Epiphany — 6th January — marks the end of the 12 Days of Christmas, and the day when the Three Kings brought gifts to the infant Jesus. The tryptich above is by Hieronymus Bosch, dated to around the end of the 15th century. But, with apologies to those who prefer the religious meaning of Epiphany, that’s not what I’m writing about in this blog.
In the UK, Epiphany can be a bit of a downer, an end to things. It’s when we take down our Christmas decorations, put the cards in the recycling bin, and chop up the tree ready for the bonfire. We go back to work, if we haven’t done so already. The fun and games are over. Once we’ve hoovered up all the pine needles and the glitter that gets absolutely everywhere, the house looks a bit drab, doesn’t it? (And, next year, glitter is definitely banned in the Maitland house!) Continue reading →
Those who know me from Social media will probably realise that I have moved. A big move. Massive. After 30 years in one house I have moved to the Scottish Highlands. To Wester Ross. It has been described as Britain’s last great wilderness, and with good reason. Moving here is not just another country, it is another life and a very different one. The language is almost the same. Almost, but not quite. One has to think more about it. No one asks where you live, it is where are you staying, as if you are just passing through.
Hospitality is generous, tea, cake or biscuits are often offered as a matter of course. Which means I need to brush up on my baking skills.
Okay, I doubt I will EVER bake anything this good!
The Scottish Highlands from a writer’s point of view
I travel through this land with my writer’s hat on. The landscape feels old. Continue reading →
Last week, I attended The Writers’ Summer School at Swanwick for the first time. I must say that I’d forgotten what it’s like to be a writing conference newbie — I’ve been going to the RNA Conference for more years than I’m prepared to admit — and it was salutary to experience newbie-dom all over again.
(At my first RNA Conference, I wasn’t published and didn’t really know anyone. But I met loads of writers whose books I’d read and loved. I remember chatting with Nicola Cornick who was then one of my writing heroes, and still is. The RNA sort of enfolded me, from that point on, it seemed.) Continue reading →
Last year I received an invitation from three authors I know and whose books I love – Donna Alward, Nina Singh and Barbara Wallace – to complete the quartet to write a mini series called “Bucket List Brides”.
Four young women, attending a charity auction, bid on an adventure. What happened to them after that was entirely up to each author.
The auction was to take place at the Merchant Resort, a fabulous hotel resort complex on Nantucket Island.
I needed a suitably gorgeous resort location, a beach and the kind of cottage that an islander family could have lived in forever. It was time for a little online research. I disappeared down the Pinterest rabbit hole for more time than was strictly necessary and followed #nantucketisland on Instagram. But that wasn’t the beginning of the story. This is the beach – with the necessary sunset – where it all began.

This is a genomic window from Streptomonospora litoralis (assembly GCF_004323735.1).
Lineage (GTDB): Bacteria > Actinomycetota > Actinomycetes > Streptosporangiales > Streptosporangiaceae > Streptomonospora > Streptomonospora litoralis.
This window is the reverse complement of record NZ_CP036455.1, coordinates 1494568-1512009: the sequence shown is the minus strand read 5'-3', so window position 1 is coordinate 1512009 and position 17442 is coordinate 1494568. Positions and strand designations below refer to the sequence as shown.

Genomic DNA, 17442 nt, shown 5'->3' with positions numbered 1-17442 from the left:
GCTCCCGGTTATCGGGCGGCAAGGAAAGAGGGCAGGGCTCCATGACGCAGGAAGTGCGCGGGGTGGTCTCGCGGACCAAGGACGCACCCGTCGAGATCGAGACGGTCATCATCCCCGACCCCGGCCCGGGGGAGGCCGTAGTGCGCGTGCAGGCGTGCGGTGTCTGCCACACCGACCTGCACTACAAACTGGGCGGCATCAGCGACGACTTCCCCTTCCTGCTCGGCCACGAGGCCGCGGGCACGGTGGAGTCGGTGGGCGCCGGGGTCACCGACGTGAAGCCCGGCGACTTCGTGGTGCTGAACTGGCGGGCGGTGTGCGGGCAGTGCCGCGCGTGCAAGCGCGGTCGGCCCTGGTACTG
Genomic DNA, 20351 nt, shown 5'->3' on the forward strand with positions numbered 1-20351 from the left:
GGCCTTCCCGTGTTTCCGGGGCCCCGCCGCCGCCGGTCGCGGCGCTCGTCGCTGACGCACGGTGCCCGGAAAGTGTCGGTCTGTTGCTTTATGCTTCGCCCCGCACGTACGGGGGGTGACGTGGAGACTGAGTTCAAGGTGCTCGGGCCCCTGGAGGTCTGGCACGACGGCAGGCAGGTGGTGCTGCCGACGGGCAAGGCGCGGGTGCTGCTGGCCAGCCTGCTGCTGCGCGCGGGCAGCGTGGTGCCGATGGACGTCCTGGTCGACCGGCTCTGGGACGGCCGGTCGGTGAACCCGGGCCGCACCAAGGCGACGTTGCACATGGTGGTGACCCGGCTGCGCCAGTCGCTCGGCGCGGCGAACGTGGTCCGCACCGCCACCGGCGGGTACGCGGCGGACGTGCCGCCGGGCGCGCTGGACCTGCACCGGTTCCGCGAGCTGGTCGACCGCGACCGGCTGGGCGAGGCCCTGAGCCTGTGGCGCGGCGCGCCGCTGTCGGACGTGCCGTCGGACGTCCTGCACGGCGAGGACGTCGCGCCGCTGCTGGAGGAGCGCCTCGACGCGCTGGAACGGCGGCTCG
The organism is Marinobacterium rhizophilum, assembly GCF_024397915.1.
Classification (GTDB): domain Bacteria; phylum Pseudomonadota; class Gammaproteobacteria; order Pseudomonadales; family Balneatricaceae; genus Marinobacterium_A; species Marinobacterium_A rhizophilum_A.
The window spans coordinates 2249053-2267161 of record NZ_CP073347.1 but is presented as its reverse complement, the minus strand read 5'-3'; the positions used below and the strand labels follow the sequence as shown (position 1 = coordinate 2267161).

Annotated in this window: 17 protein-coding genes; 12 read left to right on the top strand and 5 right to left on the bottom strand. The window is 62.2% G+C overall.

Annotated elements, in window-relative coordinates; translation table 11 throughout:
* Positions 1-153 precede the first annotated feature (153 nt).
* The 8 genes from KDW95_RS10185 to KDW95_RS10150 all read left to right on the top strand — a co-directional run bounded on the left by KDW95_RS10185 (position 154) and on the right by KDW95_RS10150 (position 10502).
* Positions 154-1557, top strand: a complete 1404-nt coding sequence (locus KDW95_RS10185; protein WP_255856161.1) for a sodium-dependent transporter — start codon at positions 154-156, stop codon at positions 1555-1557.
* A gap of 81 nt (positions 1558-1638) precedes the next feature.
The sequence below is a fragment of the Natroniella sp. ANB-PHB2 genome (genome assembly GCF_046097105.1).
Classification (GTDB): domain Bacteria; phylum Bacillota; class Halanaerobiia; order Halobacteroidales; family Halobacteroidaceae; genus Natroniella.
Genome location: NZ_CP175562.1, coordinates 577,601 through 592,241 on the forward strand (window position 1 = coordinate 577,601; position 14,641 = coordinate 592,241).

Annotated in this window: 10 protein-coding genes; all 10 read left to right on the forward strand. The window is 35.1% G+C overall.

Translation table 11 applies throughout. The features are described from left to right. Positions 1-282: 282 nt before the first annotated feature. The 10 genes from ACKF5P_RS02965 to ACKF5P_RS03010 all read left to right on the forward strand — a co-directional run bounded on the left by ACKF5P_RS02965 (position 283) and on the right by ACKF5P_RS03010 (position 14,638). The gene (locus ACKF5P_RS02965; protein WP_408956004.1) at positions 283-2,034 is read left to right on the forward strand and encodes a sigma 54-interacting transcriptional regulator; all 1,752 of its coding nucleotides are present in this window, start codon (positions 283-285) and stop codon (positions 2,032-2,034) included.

This is play time. The best part of writing – apart from the moment you sit back and know the book is finished – and a visit to that island location is now very high on my own bucket list! Continue reading →
It’s the end of March. The Vernal Equinox is past. We can properly talk about Spring.
Of course, by the time this blog is published, it may be snowing again, but we don’t have a crystal ball here in the Libertà hive. So…
Instead, to gladden hearts and look forward to lighter, brighter days, we asked each hive member to give us a flavour of the things she most looks forward to with the coming of Spring. Violets rather than snow? Continue reading →
My discovery of the week: hearing is a crucial sense. A novel needs a soundtrack just as much as any movie does.
I’ve always known that the sense of smell is important when I imagine the worlds of my novels.
But I’d never previously thought much about sound, though I savour it enormously in other people’s writing. (There may even be another blog on that!) I think I did put it in, mostly. Well, a bit. And not just conversation, either.
But somehow I’d forgotten when it came to my latest novel. So over these last few days I’ve been on a roller coaster of exploration and experiment – and revision! Continue reading →
Reeling is an odd concept. In one sense the word means staggering, lurching violently. Also, losing one’s balance, as when under the influence of illness, shock or alcohol.
In another it refers to the controlled performance of a dance. But not just any old dance, where you have one partner, or none, and do whatever takes your fancy. This has a pattern which conforms strictly to bars of music. Every performer co-ordinates with a number of other people in a variety of figures. It employs both travelling steps and dancing on the spot. The result is a shifting pattern, like a kaleidoscope, only you’re in the middle of it instead of watching from above.
Believe me, there’s no room for the first definition in the second activity. There would be blood on the floor. Reels are nothing if not precise. Continue reading →